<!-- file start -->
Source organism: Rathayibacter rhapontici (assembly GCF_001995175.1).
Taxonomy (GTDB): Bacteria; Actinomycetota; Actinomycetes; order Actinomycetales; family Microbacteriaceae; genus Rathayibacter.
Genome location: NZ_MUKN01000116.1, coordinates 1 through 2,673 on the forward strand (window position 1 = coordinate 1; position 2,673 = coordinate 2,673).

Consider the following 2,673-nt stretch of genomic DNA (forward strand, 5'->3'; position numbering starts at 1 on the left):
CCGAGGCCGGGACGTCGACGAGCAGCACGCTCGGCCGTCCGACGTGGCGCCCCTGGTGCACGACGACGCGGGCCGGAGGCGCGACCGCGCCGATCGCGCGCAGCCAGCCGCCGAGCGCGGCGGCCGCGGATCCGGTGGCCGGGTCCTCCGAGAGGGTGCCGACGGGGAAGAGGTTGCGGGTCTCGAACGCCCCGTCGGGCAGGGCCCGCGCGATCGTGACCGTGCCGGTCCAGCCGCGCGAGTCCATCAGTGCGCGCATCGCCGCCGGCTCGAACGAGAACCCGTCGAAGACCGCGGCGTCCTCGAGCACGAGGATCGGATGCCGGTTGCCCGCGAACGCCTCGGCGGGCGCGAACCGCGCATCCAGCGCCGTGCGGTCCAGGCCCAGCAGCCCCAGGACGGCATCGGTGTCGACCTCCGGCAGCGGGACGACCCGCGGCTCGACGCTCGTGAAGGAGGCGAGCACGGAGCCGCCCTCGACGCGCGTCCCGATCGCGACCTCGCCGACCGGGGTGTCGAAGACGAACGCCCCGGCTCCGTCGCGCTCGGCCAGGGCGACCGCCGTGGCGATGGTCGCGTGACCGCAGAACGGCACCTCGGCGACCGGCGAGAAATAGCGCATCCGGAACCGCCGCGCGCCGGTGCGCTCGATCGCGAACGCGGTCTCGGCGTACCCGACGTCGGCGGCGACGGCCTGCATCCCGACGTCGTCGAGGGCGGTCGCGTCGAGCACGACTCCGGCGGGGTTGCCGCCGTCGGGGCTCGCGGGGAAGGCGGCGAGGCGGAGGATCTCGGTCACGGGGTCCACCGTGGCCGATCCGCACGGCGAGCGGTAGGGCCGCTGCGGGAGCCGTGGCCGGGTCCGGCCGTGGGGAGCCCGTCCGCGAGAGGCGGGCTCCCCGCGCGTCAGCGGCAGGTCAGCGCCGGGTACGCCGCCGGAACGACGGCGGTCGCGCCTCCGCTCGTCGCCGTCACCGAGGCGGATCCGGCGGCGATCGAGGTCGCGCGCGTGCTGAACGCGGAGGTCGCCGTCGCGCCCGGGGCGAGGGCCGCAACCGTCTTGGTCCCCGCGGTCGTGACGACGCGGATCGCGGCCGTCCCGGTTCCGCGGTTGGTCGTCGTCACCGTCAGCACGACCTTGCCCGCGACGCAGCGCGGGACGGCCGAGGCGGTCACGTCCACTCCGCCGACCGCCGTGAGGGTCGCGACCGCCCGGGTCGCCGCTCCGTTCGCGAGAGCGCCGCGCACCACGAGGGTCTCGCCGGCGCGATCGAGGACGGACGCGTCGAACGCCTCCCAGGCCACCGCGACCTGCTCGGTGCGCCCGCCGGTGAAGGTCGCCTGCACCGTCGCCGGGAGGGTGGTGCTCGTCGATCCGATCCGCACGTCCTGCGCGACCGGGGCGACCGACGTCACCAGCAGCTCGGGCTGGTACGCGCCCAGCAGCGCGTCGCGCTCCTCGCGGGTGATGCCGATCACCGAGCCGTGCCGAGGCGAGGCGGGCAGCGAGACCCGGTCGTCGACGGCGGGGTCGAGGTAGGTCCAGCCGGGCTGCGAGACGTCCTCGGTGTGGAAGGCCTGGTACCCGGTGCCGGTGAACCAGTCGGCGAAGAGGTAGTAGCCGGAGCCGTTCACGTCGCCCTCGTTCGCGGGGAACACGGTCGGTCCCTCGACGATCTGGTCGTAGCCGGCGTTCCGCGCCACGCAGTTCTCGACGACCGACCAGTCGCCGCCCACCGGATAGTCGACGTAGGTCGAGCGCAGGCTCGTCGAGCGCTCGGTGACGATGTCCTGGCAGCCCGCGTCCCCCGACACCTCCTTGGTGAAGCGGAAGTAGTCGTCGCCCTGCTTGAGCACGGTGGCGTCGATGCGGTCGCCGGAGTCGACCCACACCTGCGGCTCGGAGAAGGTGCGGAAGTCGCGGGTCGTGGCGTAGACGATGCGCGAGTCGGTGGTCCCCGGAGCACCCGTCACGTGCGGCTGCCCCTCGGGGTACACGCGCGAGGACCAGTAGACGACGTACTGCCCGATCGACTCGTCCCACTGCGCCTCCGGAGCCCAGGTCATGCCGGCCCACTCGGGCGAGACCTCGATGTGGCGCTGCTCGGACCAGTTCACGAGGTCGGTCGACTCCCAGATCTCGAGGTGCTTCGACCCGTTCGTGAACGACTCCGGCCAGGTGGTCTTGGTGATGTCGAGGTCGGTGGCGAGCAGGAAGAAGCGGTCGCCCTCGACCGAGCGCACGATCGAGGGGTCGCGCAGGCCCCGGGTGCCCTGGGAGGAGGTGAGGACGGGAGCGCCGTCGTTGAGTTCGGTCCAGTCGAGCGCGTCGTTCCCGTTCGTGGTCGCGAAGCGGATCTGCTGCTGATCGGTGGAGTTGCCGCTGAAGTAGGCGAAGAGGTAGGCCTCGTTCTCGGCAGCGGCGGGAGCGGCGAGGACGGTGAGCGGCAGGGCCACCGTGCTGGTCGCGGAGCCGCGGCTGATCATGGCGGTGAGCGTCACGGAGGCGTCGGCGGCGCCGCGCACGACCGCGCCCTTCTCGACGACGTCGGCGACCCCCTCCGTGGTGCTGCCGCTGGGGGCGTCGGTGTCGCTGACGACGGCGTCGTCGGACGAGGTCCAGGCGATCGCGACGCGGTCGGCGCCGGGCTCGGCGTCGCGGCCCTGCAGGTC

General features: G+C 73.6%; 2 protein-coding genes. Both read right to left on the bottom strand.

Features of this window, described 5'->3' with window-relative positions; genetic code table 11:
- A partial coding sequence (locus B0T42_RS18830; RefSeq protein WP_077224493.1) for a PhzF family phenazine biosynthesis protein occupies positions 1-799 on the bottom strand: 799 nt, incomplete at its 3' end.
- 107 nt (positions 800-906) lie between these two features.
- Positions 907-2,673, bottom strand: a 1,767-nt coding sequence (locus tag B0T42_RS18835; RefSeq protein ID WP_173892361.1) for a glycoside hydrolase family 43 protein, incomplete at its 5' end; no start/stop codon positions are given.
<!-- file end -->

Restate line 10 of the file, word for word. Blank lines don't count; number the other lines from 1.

- Positions 907-2,673, bottom strand: a 1,767-nt coding sequence (locus tag B0T42_RS18835; RefSeq protein ID WP_173892361.1) for a glycoside hydrolase family 43 protein, incomplete at its 5' end; no start/stop codon positions are given.